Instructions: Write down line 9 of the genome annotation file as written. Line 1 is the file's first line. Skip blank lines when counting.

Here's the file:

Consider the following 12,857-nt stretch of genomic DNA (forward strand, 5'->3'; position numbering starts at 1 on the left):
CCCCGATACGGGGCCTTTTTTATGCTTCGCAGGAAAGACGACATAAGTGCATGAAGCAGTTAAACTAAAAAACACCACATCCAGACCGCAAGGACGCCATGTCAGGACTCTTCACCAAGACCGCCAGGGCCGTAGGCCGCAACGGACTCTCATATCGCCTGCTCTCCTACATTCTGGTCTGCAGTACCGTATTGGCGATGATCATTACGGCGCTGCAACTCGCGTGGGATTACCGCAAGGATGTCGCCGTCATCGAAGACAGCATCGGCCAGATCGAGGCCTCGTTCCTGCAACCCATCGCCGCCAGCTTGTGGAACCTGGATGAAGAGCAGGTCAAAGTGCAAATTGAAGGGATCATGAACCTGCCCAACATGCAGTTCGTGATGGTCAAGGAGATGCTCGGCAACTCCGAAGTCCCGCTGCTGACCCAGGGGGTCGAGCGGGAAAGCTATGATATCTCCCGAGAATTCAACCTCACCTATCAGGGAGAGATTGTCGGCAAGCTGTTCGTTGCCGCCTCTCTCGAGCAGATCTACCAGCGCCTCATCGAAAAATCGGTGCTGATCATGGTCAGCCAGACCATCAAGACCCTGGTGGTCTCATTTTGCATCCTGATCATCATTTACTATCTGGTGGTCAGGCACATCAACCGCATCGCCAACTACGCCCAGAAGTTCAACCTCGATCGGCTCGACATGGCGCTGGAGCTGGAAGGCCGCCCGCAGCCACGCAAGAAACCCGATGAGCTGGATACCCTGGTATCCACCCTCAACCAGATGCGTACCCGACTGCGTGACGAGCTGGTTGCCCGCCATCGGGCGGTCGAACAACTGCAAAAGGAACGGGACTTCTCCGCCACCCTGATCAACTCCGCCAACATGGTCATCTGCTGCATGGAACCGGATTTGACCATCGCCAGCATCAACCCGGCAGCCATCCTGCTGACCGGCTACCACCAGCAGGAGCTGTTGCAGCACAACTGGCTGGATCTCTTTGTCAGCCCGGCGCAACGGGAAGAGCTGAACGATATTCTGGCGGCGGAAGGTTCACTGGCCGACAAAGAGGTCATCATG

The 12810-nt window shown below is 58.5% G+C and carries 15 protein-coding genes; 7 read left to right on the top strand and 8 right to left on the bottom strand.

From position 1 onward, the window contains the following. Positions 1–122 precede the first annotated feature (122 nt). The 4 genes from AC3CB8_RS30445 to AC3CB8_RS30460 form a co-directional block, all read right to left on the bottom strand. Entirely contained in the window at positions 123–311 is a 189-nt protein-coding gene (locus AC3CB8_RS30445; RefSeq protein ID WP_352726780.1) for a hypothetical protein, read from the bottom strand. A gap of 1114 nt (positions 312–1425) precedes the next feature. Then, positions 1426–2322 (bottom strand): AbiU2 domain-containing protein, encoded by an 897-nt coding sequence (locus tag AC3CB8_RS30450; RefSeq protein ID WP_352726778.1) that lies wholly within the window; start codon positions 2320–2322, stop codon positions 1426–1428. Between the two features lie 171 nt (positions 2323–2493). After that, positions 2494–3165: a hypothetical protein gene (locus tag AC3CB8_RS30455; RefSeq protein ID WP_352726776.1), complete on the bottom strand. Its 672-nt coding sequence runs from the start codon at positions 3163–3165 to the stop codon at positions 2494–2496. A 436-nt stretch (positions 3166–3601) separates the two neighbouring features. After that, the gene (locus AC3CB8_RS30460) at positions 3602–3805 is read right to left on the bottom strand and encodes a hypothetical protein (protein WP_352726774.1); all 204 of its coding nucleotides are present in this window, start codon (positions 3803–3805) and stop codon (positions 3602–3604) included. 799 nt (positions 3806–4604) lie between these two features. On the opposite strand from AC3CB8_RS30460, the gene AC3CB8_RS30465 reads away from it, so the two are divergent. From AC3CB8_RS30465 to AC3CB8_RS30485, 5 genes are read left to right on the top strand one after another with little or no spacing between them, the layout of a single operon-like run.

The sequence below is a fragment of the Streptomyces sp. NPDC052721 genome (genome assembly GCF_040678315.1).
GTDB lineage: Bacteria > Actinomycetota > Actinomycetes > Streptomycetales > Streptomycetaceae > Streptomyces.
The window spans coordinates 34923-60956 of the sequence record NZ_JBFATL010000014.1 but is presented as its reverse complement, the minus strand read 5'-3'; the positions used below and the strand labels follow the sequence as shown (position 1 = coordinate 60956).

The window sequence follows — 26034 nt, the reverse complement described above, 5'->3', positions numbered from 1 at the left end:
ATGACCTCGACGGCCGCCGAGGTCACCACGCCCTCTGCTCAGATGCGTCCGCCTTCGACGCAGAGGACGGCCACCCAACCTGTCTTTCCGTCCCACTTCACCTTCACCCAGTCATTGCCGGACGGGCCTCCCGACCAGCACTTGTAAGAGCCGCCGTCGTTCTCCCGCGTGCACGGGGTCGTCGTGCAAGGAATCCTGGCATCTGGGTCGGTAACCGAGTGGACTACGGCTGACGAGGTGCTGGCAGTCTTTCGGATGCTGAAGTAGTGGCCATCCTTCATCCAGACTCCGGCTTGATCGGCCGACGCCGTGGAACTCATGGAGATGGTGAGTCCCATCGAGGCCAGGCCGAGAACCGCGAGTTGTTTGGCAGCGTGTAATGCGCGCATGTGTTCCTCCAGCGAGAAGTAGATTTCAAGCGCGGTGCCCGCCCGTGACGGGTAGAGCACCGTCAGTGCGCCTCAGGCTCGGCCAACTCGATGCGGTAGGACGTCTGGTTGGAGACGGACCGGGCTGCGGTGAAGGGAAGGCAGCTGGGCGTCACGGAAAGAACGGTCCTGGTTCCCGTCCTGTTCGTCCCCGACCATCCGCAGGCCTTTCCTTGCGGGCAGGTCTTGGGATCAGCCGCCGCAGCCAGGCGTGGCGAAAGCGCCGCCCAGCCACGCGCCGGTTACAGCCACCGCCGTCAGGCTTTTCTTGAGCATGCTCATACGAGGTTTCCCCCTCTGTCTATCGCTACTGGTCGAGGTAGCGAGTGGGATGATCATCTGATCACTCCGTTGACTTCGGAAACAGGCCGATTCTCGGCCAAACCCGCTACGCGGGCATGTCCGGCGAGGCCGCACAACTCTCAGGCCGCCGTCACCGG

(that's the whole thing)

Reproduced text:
ATGACCTCGACGGCCGCCGAGGTCACCACGCCCTCTGCTCAGATGCGTCCGCCTTCGACGCAGAGGACGGCCACCCAACCTGTCTTTCCGTCCCACTTCACCTTCACCCAGTCATTGCCGGACGGGCCTCCCGACCAGCACTTGTAAGAGCCGCCGTCGTTCTCCCGCGTGCACGGGGTCGTCGTGCAAGGAATCCTGGCATCTGGGTCGGTAACCGAGTGGACTACGGCTGACGAGGTGCTGGCAGTCTTTCGGATGCTGAAGTAGTGGCCATCCTTCATCCAGACTCCGGCTTGATCGGCCGACGCCGTGGAACTCATGGAGATGGTGAGTCCCATCGAGGCCAGGCCGAGAACCGCGAGTTGTTTGGCAGCGTGTAATGCGCGCATGTGTTCCTCCAGCGAGAAGTAGATTTCAAGCGCGGTGCCCGCCCGTGACGGGTAGAGCACCGTCAGTGCGCCTCAGGCTCGGCCAACTCGATGCGGTAGGACGTCTGGTTGGAGACGGACCGGGCTGCGGTGAAGGGAAGGCAGCTGGGCGTCACGGAAAGAACGGTCCTGGTTCCCGTCCTGTTCGTCCCCGACCATCCGCAGGCCTTTCCTTGCGGGCAGGTCTTGGGATCAGCCGCCGCAGCCAGGCGTGGCGAAAGCGCCGCCCAGCCACGCGCCGGTTACAGCCACCGCCGTCAGGCTTTTCTTGAGCATGCTCATACGAGGTTTCCCCCTCTGTCTATCGCTACTGGTCGAGGTAGCGAGTGGGATGATCATCTGATCACTCCGTTGACTTCGGAAACAGGCCGATTCTCGGCCAAACCCGCTACGCGGGCATGTCCGGCGAGGCCGCACAACTCTCAGGCCGCCGTCACCGG